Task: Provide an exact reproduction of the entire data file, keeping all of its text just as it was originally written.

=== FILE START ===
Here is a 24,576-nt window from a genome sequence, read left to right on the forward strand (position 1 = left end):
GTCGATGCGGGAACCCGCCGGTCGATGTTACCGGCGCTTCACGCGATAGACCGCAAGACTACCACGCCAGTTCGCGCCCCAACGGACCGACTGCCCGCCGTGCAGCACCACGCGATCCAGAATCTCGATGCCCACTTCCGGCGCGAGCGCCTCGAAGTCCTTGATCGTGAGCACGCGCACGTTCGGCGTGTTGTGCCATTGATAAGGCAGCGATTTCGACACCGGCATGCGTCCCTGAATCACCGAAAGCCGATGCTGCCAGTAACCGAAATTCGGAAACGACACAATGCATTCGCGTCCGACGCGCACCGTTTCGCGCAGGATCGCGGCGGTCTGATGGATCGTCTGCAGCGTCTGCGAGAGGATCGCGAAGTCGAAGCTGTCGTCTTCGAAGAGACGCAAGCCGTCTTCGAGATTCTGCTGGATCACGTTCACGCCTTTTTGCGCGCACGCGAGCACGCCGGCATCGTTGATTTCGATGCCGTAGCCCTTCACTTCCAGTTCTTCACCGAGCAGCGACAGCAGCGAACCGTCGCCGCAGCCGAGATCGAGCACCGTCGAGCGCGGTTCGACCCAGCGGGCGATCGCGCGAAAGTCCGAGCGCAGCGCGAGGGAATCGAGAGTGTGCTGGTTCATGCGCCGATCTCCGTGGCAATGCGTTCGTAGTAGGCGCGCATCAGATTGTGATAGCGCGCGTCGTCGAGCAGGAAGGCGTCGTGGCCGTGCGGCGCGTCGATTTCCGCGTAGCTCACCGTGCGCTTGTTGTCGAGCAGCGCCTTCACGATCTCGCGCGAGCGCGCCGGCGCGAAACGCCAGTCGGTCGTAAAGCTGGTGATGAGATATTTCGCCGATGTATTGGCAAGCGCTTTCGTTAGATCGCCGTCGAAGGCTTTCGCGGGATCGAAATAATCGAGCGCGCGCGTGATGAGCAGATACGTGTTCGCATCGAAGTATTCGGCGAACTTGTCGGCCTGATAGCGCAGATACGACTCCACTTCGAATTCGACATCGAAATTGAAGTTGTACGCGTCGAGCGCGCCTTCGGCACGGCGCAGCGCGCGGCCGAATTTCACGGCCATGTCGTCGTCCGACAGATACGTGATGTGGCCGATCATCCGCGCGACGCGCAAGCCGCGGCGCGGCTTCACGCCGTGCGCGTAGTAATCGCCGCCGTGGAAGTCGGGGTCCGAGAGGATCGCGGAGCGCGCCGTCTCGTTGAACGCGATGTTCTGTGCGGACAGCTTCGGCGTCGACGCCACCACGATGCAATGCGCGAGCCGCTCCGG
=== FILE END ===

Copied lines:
Here is a 24,576-nt window from a genome sequence, read left to right on the forward strand (position 1 = left end):
GTCGATGCGGGAACCCGCCGGTCGATGTTACCGGCGCTTCACGCGATAGACCGCAAGACTACCACGCCAGTTCGCGCCCCAACGGACCGACTGCCCGCCGTGCAGCACCACGCGATCCAGAATCTCGATGCCCACTTCCGGCGCGAGCGCCTCGAAGTCCTTGATCGTGAGCACGCGCACGTTCGGCGTGTTGTGCCATTGATAAGGCAGCGATTTCGACACCGGCATGCGTCCCTGAATCACCGAAAGCCGATGCTGCCAGTAACCGAAATTCGGAAACGACACAATGCATTCGCGTCCGACGCGCACCGTTTCGCGCAGGATCGCGGCGGTCTGATGGATCGTCTGCAGCGTCTGCGAGAGGATCGCGAAGTCGAAGCTGTCGTCTTCGAAGAGACGCAAGCCGTCTTCGAGATTCTGCTGGATCACGTTCACGCCTTTTTGCGCGCACGCGAGCACGCCGGCATCGTTGATTTCGATGCCGTAGCCCTTCACTTCCAGTTCTTCACCGAGCAGCGACAGCAGCGAACCGTCGCCGCAGCCGAGATCGAGCACCGTCGAGCGCGGTTCGACCCAGCGGGCGATCGCGCGAAAGTCCGAGCGCAGCGCGAGGGAATCGAGAGTGTGCTGGTTCATGCGCCGATCTCCGTGGCAATGCGTTCGTAGTAGGCGCGCATCAGATTGTGATAGCGCGCGTCGTCGAGCAGGAAGGCGTCGTGGCCGTGCGGCGCGTCGATTTCCGCGTAGCTCACCGTGCGCTTGTTGTCGAGCAGCGCCTTCACGATCTCGCGCGAGCGCGCCGGCGCGAAACGCCAGTCGGTCGTAAAGCTGGTGATGAGATATTTCGCCGATGTATTGGCAAGCGCTTTCGTTAGATCGCCGTCGAAGGCTTTCGCGGGATCGAAATAATCGAGCGCGCGCGTGATGAGCAGATACGTGTTCGCATCGAAGTATTCGGCGAACTTGTCGGCCTGATAGCGCAGATACGACTCCACTTCGAATTCGACATCGAAATTGAAGTTGTACGCGTCGAGCGCGCCTTCGGCACGGCGCAGCGCGCGGCCGAATTTCACGGCCATGTCGTCGTCCGACAGATACGTGATGTGGCCGATCATCCGCGCGACGCGCAAGCCGCGGCGCGGCTTCACGCCGTGCGCGTAGTAATCGCCGCCGTGGAAGTCGGGGTCCGAGAGGATCGCGGAGCGCGCCGTCTCGTTGAACGCGATGTTCTGTGCGGACAGCTTCGGCGTCGACGCCACCACGATGCAATGCGCGAGCCGCTCCGG